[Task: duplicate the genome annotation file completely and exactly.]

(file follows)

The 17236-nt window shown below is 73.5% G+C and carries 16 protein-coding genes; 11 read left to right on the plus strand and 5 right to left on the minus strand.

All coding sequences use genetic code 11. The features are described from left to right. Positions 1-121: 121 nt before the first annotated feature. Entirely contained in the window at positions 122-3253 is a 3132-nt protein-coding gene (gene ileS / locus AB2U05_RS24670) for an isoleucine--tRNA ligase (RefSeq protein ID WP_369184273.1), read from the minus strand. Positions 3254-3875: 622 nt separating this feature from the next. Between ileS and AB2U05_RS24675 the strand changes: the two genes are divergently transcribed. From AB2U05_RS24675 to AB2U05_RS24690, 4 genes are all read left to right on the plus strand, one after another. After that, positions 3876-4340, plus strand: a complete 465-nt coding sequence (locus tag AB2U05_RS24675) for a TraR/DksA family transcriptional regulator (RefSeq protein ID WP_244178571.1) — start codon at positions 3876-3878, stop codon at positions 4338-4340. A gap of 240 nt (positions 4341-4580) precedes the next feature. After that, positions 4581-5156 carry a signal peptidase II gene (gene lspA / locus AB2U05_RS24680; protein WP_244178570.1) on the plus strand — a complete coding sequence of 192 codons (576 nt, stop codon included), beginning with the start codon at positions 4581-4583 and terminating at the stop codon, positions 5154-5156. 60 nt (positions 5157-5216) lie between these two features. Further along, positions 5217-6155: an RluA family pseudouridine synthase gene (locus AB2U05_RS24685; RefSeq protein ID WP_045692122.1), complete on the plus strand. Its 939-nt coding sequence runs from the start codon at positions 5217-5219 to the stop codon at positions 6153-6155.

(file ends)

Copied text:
The 17236-nt window shown below is 73.5% G+C and carries 16 protein-coding genes; 11 read left to right on the plus strand and 5 right to left on the minus strand.

All coding sequences use genetic code 11. The features are described from left to right. Positions 1-121: 121 nt before the first annotated feature. Entirely contained in the window at positions 122-3253 is a 3132-nt protein-coding gene (gene ileS / locus AB2U05_RS24670) for an isoleucine--tRNA ligase (RefSeq protein ID WP_369184273.1), read from the minus strand. Positions 3254-3875: 622 nt separating this feature from the next. Between ileS and AB2U05_RS24675 the strand changes: the two genes are divergently transcribed. From AB2U05_RS24675 to AB2U05_RS24690, 4 genes are all read left to right on the plus strand, one after another. After that, positions 3876-4340, plus strand: a complete 465-nt coding sequence (locus tag AB2U05_RS24675) for a TraR/DksA family transcriptional regulator (RefSeq protein ID WP_244178571.1) — start codon at positions 3876-3878, stop codon at positions 4338-4340. A gap of 240 nt (positions 4341-4580) precedes the next feature. After that, positions 4581-5156 carry a signal peptidase II gene (gene lspA / locus AB2U05_RS24680; protein WP_244178570.1) on the plus strand — a complete coding sequence of 192 codons (576 nt, stop codon included), beginning with the start codon at positions 4581-4583 and terminating at the stop codon, positions 5154-5156. 60 nt (positions 5157-5216) lie between these two features. Further along, positions 5217-6155: an RluA family pseudouridine synthase gene (locus AB2U05_RS24685; RefSeq protein ID WP_045692122.1), complete on the plus strand. Its 939-nt coding sequence runs from the start codon at positions 5217-5219 to the stop codon at positions 6153-6155.